Dracula: Dead & Loving It is, first and foremost, one of the great movie titles. I mean, come on. It's a Brooksian finish to a classic item, just like one of the film's great lines: "Children...of the night...What a mess they make." Simple. Brilliant.
Nosferatu and all its incarnations are prime material for satire simply by dint of their premise. Bloodsucking wraith -- alone with a lifetime of pain -- must feed on the supple necks of the misbegotten aristocracy, who then turn into vampires themselves. It can be a fairly rote allegory for the black plague or the degenerative nature of madness and isolation (as teased out by Werner Herzog in his creepy, stylish adaptation) or the need for artists to feed on helpless, exploited victims (as teased out by the wonderful, enchanting Shadow of the Vampire).
But before this turns into a college thesis, let us rejoice in the great pleasure of Leslie Nielsen as the count. If one lives for hundreds of years, one would have to develop a great sense of humor to survive psychologically, right? If we're using straight logic, Nielsen is the most believable of the Dracula incarnations. He sucks blood and cracks jokes. It's a way to make the eons pass. And there's still no drop in the body count.
Twenty years earlier, Brooks was more successful with a different MGM monster adaptation; Young Frankenstein, the funniest movie ever made, relied on the inherent comedy of silly situations rather than point-and-shoot gags, like D:D&LI, which deigns to feature the Stooges' two-finger eye poke during its climax. Yes, Brooks's comedies have dwindled in quality over the years, and D:D&LI is by no means a deviation from that trend. Why, then, do I love it so?
The answer is Renfield, who is usually the annoying, pitiable, one-dimensional dumbass in the Dracula story. Peter MacNicol, that tremendous and under-recognized comic talent, plays Renfield in D:D&LI for all he's worth (and I can't even find a clip on YouTube, or a photo on Google images). It is the most committed comic performance in the history of motion pictures -- more so than the Marx brothers, or Harold Lloyd, or Kevin Kline in A Fish Called Wanda, or those madcap fellows (Mostel, Wilder, Mars) in The Producers, or even MacNicol's own triumphs in Addams Family Values ("Brava!") or Ghostbusters II ("He is Vigo!"). MacNicol has so many whizbang moments in D:D&LI that it's hard to recover from laughing before the next one hits you.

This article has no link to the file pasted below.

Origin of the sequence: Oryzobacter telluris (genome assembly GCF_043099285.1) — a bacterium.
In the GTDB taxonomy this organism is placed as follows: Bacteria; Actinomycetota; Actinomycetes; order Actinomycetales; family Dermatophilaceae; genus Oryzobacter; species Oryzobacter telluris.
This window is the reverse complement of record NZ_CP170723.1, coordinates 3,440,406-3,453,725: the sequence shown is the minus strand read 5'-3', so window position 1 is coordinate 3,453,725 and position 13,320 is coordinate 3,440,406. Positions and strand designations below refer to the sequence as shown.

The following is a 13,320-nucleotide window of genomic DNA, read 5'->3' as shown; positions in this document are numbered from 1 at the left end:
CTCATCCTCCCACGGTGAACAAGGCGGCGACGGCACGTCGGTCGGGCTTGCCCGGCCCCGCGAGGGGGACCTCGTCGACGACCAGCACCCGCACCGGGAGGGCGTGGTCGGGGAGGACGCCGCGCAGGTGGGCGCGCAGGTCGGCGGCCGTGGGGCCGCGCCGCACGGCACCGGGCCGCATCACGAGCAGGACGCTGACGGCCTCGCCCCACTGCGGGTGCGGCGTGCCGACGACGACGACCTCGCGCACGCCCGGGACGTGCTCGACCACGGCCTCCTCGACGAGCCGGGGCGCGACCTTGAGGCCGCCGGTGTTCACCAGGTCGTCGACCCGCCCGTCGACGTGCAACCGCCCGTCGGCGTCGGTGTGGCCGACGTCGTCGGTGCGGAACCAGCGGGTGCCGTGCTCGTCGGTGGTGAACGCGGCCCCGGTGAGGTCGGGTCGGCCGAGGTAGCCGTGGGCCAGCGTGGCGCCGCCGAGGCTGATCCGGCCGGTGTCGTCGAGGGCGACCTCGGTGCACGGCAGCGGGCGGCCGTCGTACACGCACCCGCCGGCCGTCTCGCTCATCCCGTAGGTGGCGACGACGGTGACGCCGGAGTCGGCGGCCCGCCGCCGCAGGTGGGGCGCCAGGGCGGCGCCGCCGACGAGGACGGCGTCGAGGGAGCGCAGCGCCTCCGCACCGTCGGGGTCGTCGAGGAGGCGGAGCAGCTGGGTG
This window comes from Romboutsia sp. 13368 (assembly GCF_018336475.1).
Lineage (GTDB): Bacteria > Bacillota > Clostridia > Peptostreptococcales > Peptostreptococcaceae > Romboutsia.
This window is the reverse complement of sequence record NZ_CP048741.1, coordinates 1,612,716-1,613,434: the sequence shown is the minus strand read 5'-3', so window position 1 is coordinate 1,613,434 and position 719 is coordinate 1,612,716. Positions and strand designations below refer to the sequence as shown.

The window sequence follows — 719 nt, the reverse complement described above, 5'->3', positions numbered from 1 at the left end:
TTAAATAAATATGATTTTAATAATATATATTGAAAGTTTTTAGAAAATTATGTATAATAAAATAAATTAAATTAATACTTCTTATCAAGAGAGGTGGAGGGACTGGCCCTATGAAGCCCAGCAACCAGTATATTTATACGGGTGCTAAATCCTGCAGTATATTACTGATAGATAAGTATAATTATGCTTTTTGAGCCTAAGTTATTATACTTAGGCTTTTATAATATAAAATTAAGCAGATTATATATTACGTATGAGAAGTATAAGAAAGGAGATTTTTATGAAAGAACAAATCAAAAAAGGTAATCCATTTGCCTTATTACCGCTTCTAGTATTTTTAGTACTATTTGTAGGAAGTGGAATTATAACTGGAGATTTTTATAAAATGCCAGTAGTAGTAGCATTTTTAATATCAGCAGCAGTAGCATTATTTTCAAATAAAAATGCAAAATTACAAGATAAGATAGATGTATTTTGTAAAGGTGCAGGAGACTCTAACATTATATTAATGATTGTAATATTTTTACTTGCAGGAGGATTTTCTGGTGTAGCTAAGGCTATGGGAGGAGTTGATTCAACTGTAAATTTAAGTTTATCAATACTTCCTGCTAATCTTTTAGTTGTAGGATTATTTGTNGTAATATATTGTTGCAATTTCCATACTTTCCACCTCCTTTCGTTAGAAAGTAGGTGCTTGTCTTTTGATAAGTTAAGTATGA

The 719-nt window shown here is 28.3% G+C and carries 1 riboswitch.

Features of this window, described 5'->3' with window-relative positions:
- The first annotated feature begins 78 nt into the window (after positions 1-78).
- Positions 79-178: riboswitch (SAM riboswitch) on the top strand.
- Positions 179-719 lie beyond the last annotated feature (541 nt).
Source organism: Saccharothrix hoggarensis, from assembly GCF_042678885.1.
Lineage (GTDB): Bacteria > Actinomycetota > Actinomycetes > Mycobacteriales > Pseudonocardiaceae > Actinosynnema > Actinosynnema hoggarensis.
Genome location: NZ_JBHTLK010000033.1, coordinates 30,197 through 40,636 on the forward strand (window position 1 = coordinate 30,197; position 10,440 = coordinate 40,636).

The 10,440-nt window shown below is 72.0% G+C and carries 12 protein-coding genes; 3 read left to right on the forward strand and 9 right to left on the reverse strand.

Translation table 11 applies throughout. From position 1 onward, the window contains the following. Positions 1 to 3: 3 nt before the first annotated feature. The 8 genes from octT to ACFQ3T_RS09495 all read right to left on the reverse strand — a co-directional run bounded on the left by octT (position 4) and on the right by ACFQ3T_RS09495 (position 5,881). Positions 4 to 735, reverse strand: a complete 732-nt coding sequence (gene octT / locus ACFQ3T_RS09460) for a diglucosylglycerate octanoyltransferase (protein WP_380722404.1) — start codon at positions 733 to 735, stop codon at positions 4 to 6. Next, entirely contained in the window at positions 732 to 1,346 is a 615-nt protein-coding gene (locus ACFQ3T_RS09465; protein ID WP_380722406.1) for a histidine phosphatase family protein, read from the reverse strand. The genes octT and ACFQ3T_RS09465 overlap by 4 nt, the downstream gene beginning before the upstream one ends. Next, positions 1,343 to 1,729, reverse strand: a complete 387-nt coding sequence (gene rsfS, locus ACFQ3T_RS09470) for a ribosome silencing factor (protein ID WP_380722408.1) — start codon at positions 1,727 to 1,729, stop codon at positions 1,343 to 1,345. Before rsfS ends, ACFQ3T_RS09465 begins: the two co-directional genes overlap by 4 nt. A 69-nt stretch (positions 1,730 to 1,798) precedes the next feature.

It's all in his skittish delivery, his "Renfield shriek," his deft maneuvering of pratfalls -- plunging out of the sanitarium, eating bugs at the breakfast table, "losing" the tail of the guards. Consider his reaction after it turns out he was followed, or after he realizes he's addressed Dracula as "master" instead of, well, "Mister! Mister!" This is a Renfield for the ages, and his aggressive mastery of the second banana role makes the count shine as well, even as he's killing him, even in spite of Dracula's disparaging final line, which employs that Brooksian finish: "Renfield...you asshole!"
This post is part of The Film Experience's Vampires Blog-a-Thon. Click Bela Lugosi to get to the headquarters, where scads of other bloggers are opining about one of cinema's most enduring subjects. Tomorrow's post: a by-the-minute diary of my viewing of The Exorcist, a film I swore I'd never watch again after it reduced me to hysterics in 7th grade. Well, I did watch it again. And I survived. But it was dodgy at points...